LIMITS TO PROGRESS
Nearly 30 years after the start of planning for the Human Genome Project, 25 years after the Project began, and 12 years after it’s completion was announced, genomic research progress is becoming impactful. Lives are being radically changed for the better thanks to more precise, diagnostics and targeted treatments. Patients are starting to get the right medicine in the right dose at the beginning of treatment, not halfway through. However, although tumor profiling is regularly done to determine which of available cancer treatments is most appropriate, and pharmacogenetic/pharmacogenomic testing is more available thanks to an increasingly crowded market, personalized medicine has yet to help the majority of patients, e.g. those suffering from common and complex diseases.
This is largely because the US government does not yet have large studies linking genomic to clinical data. Numerous other countries, however, do. The British 100,000 genomes project, the Saudi Arabia’ Genome Mapping Project, the Genome of the Netherlands, with similar efforts starting up in Belgium, and other European Countries are cases in point. Many reasons for the US lag have been cited, including the lack of data management standards and system inter-operatability. Notably, the private sector is leading the way. The largest current repository is privately owned, by 23 & Me (800,000 samples), Craig Venter is spearheading the Microbes and Metabolites Fuel an Ambitious Aging Project, which will sequence a million genomes, and some pharmaceutical companies are establishing in house sequencing projects, i.e.“The Search for Exceptional Genomes”).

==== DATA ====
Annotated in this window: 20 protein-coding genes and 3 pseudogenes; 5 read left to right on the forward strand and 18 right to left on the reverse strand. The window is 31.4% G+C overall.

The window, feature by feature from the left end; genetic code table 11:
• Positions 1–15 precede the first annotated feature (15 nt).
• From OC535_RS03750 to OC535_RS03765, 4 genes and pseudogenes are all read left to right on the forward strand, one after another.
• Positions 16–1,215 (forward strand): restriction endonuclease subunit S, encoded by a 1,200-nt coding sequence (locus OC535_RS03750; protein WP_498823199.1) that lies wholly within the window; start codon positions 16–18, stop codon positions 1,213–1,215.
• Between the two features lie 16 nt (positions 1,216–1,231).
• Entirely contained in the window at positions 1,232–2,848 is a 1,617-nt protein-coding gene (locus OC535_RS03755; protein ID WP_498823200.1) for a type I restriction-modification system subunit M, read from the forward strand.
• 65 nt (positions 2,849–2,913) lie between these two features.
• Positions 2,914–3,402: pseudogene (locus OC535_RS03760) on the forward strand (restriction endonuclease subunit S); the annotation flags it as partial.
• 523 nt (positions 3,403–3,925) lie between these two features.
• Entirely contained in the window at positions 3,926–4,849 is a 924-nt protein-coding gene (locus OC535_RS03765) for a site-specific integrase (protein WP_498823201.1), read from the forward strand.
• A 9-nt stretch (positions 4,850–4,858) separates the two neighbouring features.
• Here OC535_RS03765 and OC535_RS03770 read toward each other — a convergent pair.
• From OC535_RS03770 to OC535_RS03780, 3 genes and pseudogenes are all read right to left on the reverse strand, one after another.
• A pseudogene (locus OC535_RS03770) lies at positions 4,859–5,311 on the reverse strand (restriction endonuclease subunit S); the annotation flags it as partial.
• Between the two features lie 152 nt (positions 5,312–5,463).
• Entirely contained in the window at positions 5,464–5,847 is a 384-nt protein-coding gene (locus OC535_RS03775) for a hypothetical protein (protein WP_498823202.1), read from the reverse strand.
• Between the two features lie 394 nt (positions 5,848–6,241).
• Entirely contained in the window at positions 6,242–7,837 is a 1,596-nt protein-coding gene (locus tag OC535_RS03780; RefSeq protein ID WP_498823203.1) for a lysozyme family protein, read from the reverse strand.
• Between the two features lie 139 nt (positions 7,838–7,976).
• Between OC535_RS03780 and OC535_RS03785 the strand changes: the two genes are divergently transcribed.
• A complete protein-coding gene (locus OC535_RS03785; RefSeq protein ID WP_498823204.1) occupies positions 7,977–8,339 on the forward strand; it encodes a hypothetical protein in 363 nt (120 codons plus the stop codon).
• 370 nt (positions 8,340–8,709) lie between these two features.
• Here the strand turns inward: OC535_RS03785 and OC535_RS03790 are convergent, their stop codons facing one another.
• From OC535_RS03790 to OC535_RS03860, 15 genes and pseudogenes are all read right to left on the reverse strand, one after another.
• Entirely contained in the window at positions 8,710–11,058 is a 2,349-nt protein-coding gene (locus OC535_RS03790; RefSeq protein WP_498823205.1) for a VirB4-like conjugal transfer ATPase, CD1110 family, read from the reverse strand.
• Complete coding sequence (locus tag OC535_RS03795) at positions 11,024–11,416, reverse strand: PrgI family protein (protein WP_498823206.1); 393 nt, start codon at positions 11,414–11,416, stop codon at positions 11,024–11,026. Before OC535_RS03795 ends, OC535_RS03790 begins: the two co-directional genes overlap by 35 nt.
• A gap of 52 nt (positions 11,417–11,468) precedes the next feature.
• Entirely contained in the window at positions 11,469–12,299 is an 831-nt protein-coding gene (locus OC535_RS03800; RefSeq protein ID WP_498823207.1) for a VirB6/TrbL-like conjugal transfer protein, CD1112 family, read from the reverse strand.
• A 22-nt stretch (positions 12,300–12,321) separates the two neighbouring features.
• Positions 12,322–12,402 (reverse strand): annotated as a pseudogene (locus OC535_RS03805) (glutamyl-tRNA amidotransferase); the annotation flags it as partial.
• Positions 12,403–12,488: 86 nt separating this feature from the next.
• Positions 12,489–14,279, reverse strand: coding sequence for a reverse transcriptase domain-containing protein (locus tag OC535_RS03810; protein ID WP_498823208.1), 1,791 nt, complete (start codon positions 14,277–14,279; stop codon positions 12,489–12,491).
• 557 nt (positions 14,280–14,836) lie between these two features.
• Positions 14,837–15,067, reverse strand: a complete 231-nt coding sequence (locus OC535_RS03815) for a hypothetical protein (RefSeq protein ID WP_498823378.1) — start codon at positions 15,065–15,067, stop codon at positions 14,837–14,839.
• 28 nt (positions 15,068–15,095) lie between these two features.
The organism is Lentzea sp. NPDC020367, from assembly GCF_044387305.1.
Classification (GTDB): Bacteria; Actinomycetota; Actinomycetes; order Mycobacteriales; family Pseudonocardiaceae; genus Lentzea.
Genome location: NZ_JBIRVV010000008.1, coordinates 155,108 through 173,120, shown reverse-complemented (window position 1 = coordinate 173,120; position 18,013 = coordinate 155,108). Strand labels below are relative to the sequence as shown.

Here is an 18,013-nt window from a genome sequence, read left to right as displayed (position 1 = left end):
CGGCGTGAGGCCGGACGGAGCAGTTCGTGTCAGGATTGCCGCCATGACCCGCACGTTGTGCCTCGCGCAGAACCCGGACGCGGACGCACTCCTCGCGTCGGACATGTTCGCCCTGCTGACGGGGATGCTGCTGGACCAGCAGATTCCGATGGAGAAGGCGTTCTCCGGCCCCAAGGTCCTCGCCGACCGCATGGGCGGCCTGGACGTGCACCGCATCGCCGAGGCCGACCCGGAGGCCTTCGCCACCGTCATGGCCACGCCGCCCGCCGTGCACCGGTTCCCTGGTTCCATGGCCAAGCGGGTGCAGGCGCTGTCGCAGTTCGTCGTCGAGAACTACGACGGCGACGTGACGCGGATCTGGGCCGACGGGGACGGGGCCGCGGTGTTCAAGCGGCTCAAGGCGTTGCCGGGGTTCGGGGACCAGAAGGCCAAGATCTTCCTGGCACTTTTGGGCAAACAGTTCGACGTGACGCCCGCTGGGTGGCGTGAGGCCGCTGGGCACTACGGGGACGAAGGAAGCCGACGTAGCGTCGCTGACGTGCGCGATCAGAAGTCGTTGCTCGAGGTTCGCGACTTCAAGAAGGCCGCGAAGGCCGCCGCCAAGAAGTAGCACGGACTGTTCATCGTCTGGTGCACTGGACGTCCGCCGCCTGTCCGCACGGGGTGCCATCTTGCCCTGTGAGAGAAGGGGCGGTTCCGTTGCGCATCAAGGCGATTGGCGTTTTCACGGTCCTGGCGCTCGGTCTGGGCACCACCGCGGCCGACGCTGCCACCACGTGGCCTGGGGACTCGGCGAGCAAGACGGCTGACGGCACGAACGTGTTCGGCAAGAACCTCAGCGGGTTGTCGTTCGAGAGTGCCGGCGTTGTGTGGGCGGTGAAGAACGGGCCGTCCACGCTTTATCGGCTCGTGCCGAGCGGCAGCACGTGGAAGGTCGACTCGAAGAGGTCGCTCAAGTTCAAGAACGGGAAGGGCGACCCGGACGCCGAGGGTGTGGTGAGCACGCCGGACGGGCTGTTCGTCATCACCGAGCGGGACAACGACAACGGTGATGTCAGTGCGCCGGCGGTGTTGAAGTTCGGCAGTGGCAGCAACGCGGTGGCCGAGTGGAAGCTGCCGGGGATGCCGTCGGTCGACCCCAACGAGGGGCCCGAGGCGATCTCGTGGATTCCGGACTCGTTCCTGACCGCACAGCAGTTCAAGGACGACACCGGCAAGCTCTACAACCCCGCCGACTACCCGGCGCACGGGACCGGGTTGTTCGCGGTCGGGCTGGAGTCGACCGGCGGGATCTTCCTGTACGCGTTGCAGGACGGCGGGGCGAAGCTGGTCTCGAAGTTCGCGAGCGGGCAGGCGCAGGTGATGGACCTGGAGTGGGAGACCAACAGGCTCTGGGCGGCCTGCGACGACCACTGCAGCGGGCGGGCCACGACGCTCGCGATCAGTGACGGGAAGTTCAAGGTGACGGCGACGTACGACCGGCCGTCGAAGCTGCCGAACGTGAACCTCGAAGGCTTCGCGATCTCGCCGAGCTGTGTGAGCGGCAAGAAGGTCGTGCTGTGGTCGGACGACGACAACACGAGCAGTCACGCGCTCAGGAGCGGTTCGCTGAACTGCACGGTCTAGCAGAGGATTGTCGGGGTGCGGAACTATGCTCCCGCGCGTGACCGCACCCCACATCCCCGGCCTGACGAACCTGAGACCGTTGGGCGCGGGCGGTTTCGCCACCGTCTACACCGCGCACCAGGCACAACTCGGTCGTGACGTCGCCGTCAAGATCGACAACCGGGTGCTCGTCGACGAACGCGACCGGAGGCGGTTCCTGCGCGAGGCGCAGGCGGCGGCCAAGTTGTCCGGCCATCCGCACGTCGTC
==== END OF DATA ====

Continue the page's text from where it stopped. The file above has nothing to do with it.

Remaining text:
Recognizing the medical power of personalized medicine to prevent, treat and in some cases cure disease, President Obama announced that the US will get into the game with a $215 million dollar precision medicine initiative to expand initial successes into a large-scale effort. While the initiative will use data from existing cohort studies, widespread participation, including the public and the breadth of stakeholders, is vital to the 2nd core objective of creating a research database of 1 million genomes with related clinical and other types of information which will generate a new taxonomy of disease based on what the National Academy of Science http:www.nap.edu/catalog/13284/toward-precision-medicine-building-a-knowledge-network-for-biomedical researchcalls an information commons and knowledge network of disease and treatments.